China's Place in Global Agricultural Markets
Oct 19, 2016
For several decades, China has been the market that all agricultural exporters yearn to sell their goods in. That’s no surprise, given their ranking in global population (number one, at an estimated 1.384 billion in 2016) and GDP (number two at $11.38 trillion in 2016). However, more than almost any other country, China has historically made its trade policy decisions based more on geopolitical considerations than economic ones, which often makes it a difficult place to do business. Strategic disagreements within the Chinese government also complicate the trade policy picture.
Although the government of China formally abandoned its policy of national food self-sufficiency in 2014, it had been a major destination for bulk commodity exports for many years previously. The change in strategy appears to have occurred in conjunction with China’s accession to the World Trade Organization (WRO), in 2001. According to FAO data, China was the top agricultural importer globally by value in 2013 (the most recent year available) at $151 billion as an individual country, although the European Union collectively had more imports to its then-28 member countries.
Soybeans top the list of China’s agricultural imports, accounting for a quarter of the value of all of the country’s purchases from abroad in that year. In fact, China purchased one-fifth of all soybeans shipped in the world market in 2013, and in recent years they have bought more U.S. soybeans than all other customers combined.
Other significant import categories for China in 2013 included raw cotton and rubber, vegetable oil, beef, poultry, wine and distilled beverages, as well as bulk wheat and corn.
Trade Policy Developments
While as recently as 2015, China was importing several million tons of corn, it now appears that the government is significantly revamping its policy on corn trade. In March 2016, the government announced that it was terminating price support for Chinese corn production. In order to protect its corn producers against foreign competition, it launched anti-dumping and CVD investigations against distillers dried grains (DDG’s), a corn byproduct, from the United States, and began ‘discouraging’ sorghum imports by ratcheting up custom delays for such shipments.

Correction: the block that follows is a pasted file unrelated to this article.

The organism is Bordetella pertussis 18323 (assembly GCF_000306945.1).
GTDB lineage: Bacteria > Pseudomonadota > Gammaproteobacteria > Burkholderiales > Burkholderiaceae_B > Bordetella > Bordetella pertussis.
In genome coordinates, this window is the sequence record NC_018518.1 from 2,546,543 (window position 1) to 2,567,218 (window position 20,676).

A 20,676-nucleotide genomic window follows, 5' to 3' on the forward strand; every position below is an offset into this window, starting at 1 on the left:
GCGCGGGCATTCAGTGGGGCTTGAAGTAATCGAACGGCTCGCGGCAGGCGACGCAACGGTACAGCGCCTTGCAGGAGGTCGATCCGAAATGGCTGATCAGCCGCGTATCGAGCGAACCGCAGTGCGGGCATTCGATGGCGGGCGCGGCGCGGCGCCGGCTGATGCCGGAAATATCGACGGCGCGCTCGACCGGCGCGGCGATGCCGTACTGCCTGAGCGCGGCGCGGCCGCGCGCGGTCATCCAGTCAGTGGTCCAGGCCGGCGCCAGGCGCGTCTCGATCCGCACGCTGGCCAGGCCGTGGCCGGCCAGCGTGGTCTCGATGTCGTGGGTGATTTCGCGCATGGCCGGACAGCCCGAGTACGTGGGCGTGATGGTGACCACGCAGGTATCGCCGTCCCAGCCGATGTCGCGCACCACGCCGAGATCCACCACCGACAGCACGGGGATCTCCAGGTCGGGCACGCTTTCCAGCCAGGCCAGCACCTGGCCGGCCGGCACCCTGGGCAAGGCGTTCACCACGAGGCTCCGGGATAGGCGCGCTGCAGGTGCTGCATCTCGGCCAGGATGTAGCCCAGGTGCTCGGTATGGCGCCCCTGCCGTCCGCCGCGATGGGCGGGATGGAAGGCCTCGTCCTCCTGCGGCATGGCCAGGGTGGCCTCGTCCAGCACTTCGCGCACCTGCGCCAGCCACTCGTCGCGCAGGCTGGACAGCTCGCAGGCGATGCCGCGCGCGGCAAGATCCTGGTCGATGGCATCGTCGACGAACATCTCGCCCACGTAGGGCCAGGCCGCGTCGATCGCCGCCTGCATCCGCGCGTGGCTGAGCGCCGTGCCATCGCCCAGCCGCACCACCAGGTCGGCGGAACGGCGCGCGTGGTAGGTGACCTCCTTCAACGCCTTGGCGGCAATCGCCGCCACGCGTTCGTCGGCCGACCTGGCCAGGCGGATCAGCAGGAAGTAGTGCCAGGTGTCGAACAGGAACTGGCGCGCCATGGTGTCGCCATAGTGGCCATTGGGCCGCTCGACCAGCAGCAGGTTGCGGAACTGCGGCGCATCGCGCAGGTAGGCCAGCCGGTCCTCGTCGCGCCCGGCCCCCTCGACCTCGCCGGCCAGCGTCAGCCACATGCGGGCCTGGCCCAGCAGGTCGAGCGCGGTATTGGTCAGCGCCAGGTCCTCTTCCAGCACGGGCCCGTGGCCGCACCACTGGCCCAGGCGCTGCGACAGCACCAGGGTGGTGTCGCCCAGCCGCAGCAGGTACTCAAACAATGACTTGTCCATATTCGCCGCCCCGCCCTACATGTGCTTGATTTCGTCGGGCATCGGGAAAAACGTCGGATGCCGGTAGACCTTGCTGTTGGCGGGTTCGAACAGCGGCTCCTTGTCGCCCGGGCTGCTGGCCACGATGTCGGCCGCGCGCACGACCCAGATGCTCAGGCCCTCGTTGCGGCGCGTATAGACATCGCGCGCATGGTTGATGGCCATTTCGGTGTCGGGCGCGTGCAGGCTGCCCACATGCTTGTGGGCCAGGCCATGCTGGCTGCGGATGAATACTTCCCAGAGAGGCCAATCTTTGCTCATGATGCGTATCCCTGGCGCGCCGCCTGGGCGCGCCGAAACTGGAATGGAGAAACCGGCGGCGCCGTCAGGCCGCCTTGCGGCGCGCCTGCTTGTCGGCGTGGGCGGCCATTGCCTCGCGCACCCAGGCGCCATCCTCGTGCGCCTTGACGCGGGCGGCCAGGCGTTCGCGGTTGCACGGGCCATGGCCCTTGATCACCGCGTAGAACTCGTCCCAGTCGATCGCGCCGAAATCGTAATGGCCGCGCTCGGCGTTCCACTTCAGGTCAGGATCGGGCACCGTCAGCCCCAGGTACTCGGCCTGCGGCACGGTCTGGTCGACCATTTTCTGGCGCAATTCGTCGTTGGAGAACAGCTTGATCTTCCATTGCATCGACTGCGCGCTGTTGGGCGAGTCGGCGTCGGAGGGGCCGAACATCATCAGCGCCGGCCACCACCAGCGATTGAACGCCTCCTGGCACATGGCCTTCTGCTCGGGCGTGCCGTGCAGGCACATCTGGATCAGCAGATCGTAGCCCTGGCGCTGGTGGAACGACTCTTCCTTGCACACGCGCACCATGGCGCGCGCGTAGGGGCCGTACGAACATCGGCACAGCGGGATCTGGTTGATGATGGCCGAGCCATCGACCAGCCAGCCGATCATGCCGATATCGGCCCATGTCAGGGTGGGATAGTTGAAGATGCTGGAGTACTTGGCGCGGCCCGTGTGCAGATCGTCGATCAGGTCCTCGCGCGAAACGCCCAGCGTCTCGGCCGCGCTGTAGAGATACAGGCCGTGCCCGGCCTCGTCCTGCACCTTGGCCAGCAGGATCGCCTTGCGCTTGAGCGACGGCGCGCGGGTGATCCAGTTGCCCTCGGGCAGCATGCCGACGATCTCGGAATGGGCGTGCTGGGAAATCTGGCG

On September 13, 2016, the U.S. government initiated a WTO dispute settlement case against China for its use of domestic support for agricultural commodities above the de minimis levels allowed under WTO accession agreement. Within a few weeks, China announced it would impose stiff levies on U.S. DDG imports, a move seen by many as retaliation for the U.S. WTO filing. A week later, it was disclosed that three Chinese companies had received permission to export up to two million tons of Chinese corn, for the first time in a decade.
In recent years, the government of China has sent somewhat mixed messages on agricultural biotechnology. In 2014, China’s president, Xi Jinping, reaffirmed official government support for research in agricultural biotechnology in the country, which has been underway since almost the beginning of the biotech era, in 1997. In July 2008, China approved a $3.5 billion special research program to develop new biotech varieties over a 15-year period through its public research institutes and universities.
According to data collected by the International Service for the Acquisition of Agri-biotech Applications (ISAAA), farmers in China grew more than nine million acres of biotech crops in 2015, ranking them as the sixth largest user of such crops. However, all those acres were raising biotech cotton--through 2016, there have been no biotech food or feed crops legally grown in China. Significant public opposition to such crops has arisen in recent years, pushing the fear that such technology represents a foreign plot against the Chinese food supply. In 2013, a major general in the PLA published an Op-ed in the daily English language newspaper Global Times, comparing GMO crops to biological weapons. Another reason for the public unease with the technology stems from serious problems in the Chinese food safety system in recent years.
Despite these concerns, USDA’s Foreign Agricultural Service reported in late 2015 that China is pushing forward with its plan to commercialize sales of biotech corn seed for use by its farmers, and several domestic companies are readying materials for submitting varieties in that process. It is anticipated that such an approval process could take three to five years, so access to GMO corn seeds for planting is at least several years away. It is widely believed that the pending purchase of Swiss biotech giant Syngenta by the state-owned ChemChina company is part of the official effort to move China into a leadership position in this area.